Workers protest over 'poverty pay'

Published Tuesday, 04 February 2014
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Public sector workers have staged a protest in Belfast and Londonderry as part of a UK wide call for increased pay.

Workers protest over 'poverty pay'
Public sector works have protested over pay levels. (© Pacemaker)

Trade unions NIPSA and Unison have said a near zero per cent increase in pay over the past four years, coupled with a rise in the cost of living and the need for staff to rely on government benefits, amounts workers receiving "poverty pay".

The unions have said that for three years their members, who work in education, housing, local government and further education, have received no pay increase until a 1% rise last year.

Later this month the employers are set to decide on a request from the unions for a £1 per hour increase for the workforce.

Tuesday's demonstrations took place at Belfast City Hall and at the Guildhall in Derry.

Alison Millar, NIPSA, deputy general secretary, said: "Our members demand that they receive a decent pay award after four years of almost a zero increase in their rates of pay.

"Members have seen the buying power of their pay stand still while the cost of housing, utility bills and food has increased to the point where many of our members are telling us they can no longer make ends meet.

"Many members are in receipt of tax credits and other benefits. So this government effectively has to subsidise their income - this cannot be right."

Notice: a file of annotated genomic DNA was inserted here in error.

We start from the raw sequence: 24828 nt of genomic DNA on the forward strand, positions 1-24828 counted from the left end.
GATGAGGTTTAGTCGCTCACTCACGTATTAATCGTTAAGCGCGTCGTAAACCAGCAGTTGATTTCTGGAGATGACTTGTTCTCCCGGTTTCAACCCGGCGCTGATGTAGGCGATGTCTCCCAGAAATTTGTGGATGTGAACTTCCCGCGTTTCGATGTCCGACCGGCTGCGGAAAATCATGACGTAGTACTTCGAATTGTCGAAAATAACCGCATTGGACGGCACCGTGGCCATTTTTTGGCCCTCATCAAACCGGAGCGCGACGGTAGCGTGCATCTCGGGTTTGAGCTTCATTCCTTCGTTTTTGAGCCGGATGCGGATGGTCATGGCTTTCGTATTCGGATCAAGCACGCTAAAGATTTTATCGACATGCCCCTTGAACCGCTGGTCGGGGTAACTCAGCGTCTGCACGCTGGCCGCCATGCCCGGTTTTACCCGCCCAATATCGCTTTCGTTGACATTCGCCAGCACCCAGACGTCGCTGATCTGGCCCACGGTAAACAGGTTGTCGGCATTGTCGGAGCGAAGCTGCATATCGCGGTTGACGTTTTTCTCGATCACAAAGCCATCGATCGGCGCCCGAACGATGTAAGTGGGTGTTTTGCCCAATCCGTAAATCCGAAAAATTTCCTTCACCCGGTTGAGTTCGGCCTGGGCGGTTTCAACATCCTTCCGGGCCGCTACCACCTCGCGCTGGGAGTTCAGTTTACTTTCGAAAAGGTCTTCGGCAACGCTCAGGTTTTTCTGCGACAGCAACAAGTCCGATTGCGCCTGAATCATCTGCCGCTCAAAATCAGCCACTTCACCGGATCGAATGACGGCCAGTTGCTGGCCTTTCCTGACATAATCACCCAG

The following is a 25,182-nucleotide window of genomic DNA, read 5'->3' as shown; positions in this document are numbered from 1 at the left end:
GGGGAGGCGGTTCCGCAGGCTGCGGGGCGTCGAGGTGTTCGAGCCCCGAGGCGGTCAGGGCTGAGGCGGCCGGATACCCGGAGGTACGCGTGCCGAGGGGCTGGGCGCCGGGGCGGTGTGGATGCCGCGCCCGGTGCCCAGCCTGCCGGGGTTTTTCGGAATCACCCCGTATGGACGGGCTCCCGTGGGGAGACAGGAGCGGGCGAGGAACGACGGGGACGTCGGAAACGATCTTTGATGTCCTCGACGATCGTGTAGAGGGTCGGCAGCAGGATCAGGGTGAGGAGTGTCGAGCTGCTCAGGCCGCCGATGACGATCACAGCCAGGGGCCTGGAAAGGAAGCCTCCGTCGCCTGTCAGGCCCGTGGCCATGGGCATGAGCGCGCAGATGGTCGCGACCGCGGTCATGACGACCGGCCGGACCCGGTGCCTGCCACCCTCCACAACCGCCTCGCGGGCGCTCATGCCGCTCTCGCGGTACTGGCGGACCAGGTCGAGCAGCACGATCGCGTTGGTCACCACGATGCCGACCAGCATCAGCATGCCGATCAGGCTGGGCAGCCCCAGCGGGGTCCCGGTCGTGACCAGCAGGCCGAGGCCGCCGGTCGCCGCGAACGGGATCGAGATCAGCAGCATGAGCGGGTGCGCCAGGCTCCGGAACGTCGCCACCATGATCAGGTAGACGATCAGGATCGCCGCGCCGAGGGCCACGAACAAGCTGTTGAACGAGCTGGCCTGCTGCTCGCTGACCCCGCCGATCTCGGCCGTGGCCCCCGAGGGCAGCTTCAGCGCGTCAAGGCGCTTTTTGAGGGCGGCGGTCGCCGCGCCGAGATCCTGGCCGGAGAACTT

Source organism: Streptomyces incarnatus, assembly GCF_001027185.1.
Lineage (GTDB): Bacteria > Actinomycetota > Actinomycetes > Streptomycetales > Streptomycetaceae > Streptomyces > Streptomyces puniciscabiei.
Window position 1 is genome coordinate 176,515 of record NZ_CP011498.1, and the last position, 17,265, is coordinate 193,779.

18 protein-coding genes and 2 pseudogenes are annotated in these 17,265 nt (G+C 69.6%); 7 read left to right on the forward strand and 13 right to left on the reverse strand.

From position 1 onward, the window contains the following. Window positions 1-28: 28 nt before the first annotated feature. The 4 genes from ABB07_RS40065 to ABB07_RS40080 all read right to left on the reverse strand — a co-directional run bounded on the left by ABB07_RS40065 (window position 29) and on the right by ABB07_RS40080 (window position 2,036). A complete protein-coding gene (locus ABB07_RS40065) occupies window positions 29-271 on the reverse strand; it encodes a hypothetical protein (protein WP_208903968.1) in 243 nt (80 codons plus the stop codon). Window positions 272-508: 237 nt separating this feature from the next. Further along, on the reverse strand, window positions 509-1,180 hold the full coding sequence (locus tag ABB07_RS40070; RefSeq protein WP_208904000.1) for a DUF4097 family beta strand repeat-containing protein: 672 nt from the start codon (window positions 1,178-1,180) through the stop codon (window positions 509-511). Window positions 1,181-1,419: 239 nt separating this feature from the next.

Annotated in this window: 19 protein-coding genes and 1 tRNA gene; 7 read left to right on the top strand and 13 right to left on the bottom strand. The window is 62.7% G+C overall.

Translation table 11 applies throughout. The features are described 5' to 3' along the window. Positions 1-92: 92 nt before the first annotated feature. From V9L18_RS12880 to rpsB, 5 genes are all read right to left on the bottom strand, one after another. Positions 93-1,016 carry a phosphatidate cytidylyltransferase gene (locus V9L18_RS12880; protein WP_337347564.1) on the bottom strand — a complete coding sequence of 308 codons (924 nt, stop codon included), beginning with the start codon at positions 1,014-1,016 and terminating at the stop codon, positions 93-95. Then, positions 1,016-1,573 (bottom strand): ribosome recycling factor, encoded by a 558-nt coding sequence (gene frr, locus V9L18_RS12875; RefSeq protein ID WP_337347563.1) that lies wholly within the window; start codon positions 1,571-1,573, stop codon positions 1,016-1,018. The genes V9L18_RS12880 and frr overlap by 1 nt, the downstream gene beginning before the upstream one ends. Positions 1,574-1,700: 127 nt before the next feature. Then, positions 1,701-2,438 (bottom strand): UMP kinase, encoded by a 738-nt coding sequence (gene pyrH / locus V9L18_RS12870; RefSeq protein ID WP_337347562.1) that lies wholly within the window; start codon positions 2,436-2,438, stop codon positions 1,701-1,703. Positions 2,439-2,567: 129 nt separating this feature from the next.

Anne Speed, Unison head of bargaining and representation said workers in Northern Ireland received, on average, 12% less than their counterparts in the rest of the UK.

She added: "Our low paid members working in these sectors will no longer tolerate poverty pay.

"The politicians of all persuasions need to take account of this stark reality and Northern Ireland representatives should stand up for the workers in this region and insist that they receive a decent pay increase."

© UTV News
Comments Comments
Jim in Belfast wrote (355 days ago):
The comments on this article are a disgrace . These people are standing up for their rights and the only response is "well we are in trouble, so why shouldn't you be". Have an ounce of respect for yourselves and others. If every union and group in society stood up for their members as well as those yesterday, we all wouldn't be in the mire. No wonder the tory's can divide and conquer with comments like these. Shame on you all.
Sam1690 in Ballysillan wrote (356 days ago):
Both my parent's are public sector workers, they both earn more per hour than my subordinates in work. I think those protesting today should look at the private sector jobs available, and the money on offer, then get back to their work.
andrew in Waringstown wrote (356 days ago):
When are these people going to start living in the real world? They won't be complaining in march when their managers have them working at the weekend on double time just so the budget for their respective departments is spent before the end of the tax year!
dopey in belfast wrote (356 days ago):
Agree with the unions about low paid workers but I disagree strongly with unions using plush offices furnished with computers printers and phones within government buildings such as the Housing Executive waging their campaign against their own employers,,the Government,,
Ian in Belfast wrote (356 days ago):
Add to these grievances the non payment, on spurious grounds, of a contractually obliged pay increment due to Education and Library Board workers for 2013/14 by the Department of Education; yet teachers got their increment as a "special case". Shame on a Sinn Fein Education Minister enforcing employment apartheid
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